Intangible assets: avoidance: tax-driven transactions: circumstances where anti-avoidance rule may be in point
Cases where FA02/SCH29/PARA111 may apply
In the nature of a rule like that in paragraph 111 it is not possible to provide a comprehensive catalogue of the circumstances where it may be in point, but the examples below illustrate the sort of manipulation at which the provision is aimed.
Depression of carrying cost of purchased asset
It may be possible to depress artificially the value of intangibles held by a company by having it enter into commercially unfavourable arrangements with related parties (who need not be outside the UK tax net for this purpose).
For example, a company, having acquired goodwill as part of a business, could enter into a binding and fairly long-term contract with a fellow UK group member to be supplied with services required for the business at an excessive price. That would depress the profits of the business and so call into question the value of the goodwill (which is simply the difference between what was paid for the business and the total of the value of each of its identifiable assets minus its liabilities). That in turn could trigger an impairment review (see CIRD30550), leading to a substantial write-down in the goodwill.
Similar devices to depress the market value of intangibles prior to their disposal to a related party might also be possible.
Inflation of acquisition cost
The mirror image of these devices could equally be used to inflate the market value of the asset at acquisition, though the opportunities are more limited by the inflation also of the potential income charge on a related party vendor. But possibilities remain.
For example, an asset may be acquired by a partnership business from a third party and then sold to a related company at a price which reflects a transaction with another related company inflating the value of the asset (for example a licensing agreement in respect of a patent providing for very high rates of royalty).
Turning existing assets into assets within Schedule 29
Intangible assets acquired after commencement are within Schedule 29 and therefore qualify for tax deductions based on the sums written off assets in the accounts. An important exception to this provision is that assets acquired from related parties who held them prior to 1 April 2002 do not come within Schedule 29, (CIRD11500). One attempt to side-step this rule would be to pass the asset after commencement through a third person unrelated to either the original transferor or the company seeking the tax deductions. Another might be to break temporarily the relationship between otherwise related parties by artificial means. There is likely to be a strong case in these circumstances that these are arrangements a main object of which is to obtain tax deduction which would not otherwise be due.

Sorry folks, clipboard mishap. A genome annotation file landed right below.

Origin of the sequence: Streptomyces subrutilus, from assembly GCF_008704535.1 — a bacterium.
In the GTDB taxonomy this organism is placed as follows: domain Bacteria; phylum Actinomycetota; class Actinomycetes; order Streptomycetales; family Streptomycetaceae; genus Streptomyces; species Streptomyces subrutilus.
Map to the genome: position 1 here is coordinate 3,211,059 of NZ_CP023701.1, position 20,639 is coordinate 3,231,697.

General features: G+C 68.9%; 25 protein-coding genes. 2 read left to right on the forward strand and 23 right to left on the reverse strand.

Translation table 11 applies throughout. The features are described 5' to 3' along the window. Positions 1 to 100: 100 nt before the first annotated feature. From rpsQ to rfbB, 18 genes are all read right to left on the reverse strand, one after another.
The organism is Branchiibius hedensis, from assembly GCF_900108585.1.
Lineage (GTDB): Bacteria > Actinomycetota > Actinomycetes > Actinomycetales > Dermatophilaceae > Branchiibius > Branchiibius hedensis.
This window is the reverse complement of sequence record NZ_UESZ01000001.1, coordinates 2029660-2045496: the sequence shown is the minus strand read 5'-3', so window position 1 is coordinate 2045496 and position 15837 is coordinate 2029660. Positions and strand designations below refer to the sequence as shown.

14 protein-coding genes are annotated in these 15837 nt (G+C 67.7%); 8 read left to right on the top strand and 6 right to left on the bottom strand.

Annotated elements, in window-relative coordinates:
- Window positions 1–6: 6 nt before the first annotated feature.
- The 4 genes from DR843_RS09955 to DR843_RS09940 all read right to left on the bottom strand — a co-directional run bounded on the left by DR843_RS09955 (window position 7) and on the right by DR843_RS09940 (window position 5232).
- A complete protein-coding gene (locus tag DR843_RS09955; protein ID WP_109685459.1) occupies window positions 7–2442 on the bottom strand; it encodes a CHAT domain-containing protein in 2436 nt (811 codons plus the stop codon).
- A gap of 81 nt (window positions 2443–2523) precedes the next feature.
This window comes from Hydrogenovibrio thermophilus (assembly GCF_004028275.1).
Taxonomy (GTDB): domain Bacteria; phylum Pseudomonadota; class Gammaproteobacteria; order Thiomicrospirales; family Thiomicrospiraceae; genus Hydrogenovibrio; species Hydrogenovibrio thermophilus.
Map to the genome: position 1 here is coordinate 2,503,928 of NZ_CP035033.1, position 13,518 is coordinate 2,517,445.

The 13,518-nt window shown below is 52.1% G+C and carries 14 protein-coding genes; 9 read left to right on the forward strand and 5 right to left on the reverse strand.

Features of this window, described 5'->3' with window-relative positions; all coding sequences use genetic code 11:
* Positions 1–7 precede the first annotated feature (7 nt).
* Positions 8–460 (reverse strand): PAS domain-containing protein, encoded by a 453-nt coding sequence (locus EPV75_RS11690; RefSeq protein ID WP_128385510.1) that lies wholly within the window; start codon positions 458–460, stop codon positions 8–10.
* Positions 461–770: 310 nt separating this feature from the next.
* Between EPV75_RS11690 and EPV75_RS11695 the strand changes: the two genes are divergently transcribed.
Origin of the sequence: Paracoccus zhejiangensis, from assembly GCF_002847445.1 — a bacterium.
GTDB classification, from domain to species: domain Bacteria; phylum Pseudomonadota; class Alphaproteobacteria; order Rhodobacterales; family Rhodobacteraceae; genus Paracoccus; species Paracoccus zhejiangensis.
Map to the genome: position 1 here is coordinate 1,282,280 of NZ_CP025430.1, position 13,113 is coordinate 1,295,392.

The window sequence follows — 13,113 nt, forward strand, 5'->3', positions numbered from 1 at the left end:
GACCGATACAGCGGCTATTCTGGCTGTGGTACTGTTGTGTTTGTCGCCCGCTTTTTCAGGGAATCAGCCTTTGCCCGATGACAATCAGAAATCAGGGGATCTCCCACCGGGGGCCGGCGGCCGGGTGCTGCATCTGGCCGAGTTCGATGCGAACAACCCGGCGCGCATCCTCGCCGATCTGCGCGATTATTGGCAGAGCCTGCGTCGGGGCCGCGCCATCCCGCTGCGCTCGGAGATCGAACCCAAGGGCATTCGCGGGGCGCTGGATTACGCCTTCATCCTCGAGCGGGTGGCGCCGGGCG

A slightly more sophisticated manifestation of this ‘churning’ of pre-commencement assets might involve the post-commencement creation of substitute assets offshore. If such assets are subsequently transferred into the UK group, there is again likely to be a strong case that the transfer is part of arrangements a main object of which is to obtain a debit which would not otherwise have been due.
Cross-border transactions and structures
Multinational groups are in a position to influence and manipulate the value of specific intangible assets. In this context, the anti-avoidance rule is most likely to be in point where deductions for sums written off intangible assets are relievable against profits fully exposed to CT but either:
- the corresponding income stream from the asset is sheltered in some way from UK tax; or else
- the asset has been transferred to a UK group member in the knowledge that it is likely to generate considerably less taxable income than the CT deductions it will attract (as the cash flow projections which are likely to have been drawn up may demonstrate).
Whilst the transfer pricing rules will usually be the first port of call in respect of cross-border arrangements, valuation provisions are not always an adequate counter for avoidance. The anti-avoidance rule in paragraph 111 also needs to be considered where significant amounts of tax are at stake, and particularly where the value of what is being bought or sold cannot be reliably established by cogent evidence. It is possible for assets to be structured, and transactions designed, to exploit difficulties in applying open market valuation provisions.